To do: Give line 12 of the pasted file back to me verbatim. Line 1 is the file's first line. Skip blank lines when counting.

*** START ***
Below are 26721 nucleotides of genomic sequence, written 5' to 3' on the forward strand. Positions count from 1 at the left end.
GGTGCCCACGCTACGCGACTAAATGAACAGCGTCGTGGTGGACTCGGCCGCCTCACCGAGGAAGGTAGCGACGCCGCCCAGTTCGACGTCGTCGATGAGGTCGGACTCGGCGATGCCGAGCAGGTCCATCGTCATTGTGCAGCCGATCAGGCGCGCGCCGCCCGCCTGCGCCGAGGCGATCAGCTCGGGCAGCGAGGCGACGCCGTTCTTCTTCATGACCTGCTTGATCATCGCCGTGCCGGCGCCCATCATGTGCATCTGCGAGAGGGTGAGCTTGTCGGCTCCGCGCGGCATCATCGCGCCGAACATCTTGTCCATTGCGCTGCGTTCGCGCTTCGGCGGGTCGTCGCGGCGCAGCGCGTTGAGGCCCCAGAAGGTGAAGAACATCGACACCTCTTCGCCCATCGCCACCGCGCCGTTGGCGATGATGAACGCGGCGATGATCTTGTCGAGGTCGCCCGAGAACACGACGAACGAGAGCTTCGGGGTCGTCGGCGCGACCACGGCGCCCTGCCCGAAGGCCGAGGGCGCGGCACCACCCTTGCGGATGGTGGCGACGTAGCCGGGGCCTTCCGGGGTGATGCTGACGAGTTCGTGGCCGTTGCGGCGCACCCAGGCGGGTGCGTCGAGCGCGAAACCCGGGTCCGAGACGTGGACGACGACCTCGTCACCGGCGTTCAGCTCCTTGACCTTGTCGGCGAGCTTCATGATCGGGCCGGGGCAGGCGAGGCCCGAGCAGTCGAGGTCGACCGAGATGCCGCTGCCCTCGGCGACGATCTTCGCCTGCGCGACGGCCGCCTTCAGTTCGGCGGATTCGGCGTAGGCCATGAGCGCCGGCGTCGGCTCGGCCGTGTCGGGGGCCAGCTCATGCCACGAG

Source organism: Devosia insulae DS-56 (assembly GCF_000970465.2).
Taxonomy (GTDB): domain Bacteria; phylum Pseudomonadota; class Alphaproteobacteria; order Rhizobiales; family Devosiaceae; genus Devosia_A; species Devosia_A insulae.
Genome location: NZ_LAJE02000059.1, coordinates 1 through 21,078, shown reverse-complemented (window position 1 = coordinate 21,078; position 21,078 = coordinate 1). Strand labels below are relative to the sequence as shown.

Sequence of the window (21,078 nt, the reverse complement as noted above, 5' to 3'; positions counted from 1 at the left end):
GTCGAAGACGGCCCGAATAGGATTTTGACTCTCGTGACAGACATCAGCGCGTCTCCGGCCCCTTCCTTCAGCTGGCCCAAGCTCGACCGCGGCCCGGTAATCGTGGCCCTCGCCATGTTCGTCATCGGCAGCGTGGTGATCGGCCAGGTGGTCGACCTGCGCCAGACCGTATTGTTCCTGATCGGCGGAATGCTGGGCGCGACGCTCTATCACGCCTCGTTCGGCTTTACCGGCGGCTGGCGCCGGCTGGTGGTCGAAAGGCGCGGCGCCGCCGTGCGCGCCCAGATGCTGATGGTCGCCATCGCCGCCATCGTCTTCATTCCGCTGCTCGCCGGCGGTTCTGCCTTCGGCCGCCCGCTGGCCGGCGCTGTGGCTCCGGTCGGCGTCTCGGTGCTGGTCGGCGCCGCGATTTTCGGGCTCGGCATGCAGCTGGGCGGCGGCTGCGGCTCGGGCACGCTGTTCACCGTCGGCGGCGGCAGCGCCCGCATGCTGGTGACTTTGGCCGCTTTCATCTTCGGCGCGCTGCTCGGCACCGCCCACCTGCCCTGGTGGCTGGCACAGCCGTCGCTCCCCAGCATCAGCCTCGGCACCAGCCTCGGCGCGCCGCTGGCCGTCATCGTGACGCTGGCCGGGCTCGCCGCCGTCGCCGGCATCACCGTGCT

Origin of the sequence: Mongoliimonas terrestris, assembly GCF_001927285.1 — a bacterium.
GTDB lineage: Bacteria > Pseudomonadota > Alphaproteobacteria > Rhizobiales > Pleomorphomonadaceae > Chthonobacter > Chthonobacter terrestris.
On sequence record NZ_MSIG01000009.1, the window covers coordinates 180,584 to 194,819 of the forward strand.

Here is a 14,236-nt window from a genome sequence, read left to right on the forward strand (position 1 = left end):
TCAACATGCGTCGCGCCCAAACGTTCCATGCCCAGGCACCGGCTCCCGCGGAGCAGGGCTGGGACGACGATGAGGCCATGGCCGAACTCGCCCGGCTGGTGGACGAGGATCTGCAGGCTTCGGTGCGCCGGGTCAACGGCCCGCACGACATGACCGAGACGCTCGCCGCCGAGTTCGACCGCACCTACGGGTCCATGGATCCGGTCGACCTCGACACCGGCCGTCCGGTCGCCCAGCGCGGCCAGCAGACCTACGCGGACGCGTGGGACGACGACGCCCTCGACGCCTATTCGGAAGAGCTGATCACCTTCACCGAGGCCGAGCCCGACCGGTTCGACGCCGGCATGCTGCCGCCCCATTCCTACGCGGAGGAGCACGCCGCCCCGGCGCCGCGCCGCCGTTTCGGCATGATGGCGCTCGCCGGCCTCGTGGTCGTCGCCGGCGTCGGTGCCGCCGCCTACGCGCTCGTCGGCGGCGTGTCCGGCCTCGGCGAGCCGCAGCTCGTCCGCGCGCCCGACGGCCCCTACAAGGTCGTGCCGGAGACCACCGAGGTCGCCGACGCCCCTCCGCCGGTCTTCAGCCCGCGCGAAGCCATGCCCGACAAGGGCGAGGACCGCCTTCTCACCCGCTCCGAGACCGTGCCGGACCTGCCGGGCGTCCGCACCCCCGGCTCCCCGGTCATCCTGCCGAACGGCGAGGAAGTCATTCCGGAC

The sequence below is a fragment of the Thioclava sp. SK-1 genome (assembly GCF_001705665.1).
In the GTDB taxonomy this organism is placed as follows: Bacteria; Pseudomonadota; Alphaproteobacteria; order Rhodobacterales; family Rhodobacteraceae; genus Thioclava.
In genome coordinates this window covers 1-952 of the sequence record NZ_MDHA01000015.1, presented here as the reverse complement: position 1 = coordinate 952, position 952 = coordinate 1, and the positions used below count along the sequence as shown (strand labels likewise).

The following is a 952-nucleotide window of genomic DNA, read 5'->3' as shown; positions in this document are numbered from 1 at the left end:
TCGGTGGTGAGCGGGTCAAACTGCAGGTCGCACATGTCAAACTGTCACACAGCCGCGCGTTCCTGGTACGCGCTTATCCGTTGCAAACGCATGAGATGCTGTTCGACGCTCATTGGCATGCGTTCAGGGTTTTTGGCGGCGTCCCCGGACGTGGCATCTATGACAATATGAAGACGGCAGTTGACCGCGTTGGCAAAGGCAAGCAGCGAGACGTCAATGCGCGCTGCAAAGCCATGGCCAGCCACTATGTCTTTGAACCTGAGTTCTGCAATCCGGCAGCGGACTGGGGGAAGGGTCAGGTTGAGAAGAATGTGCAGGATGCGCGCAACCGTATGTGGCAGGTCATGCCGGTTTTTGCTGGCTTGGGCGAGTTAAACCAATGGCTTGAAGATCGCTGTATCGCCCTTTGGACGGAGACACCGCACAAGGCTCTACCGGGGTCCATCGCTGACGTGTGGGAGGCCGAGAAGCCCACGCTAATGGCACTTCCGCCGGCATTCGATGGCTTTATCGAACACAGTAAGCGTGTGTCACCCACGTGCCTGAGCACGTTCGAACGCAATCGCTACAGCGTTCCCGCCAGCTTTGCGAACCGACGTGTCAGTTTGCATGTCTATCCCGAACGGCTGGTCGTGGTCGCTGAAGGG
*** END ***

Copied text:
TCAACATGCGTCGCGCCCAAACGTTCCATGCCCAGGCACCGGCTCCCGCGGAGCAGGGCTGGGACGACGATGAGGCCATGGCCGAACTCGCCCGGCTGGTGGACGAGGATCTGCAGGCTTCGGTGCGCCGGGTCAACGGCCCGCACGACATGACCGAGACGCTCGCCGCCGAGTTCGACCGCACCTACGGGTCCATGGATCCGGTCGACCTCGACACCGGCCGTCCGGTCGCCCAGCGCGGCCAGCAGACCTACGCGGACGCGTGGGACGACGACGCCCTCGACGCCTATTCGGAAGAGCTGATCACCTTCACCGAGGCCGAGCCCGACCGGTTCGACGCCGGCATGCTGCCGCCCCATTCCTACGCGGAGGAGCACGCCGCCCCGGCGCCGCGCCGCCGTTTCGGCATGATGGCGCTCGCCGGCCTCGTGGTCGTCGCCGGCGTCGGTGCCGCCGCCTACGCGCTCGTCGGCGGCGTGTCCGGCCTCGGCGAGCCGCAGCTCGTCCGCGCGCCCGACGGCCCCTACAAGGTCGTGCCGGAGACCACCGAGGTCGCCGACGCCCCTCCGCCGGTCTTCAGCCCGCGCGAAGCCATGCCCGACAAGGGCGAGGACCGCCTTCTCACCCGCTCCGAGACCGTGCCGGACCTGCCGGGCGTCCGCACCCCCGGCTCCCCGGTCATCCTGCCGAACGGCGAGGAAGTCATTCCGGAC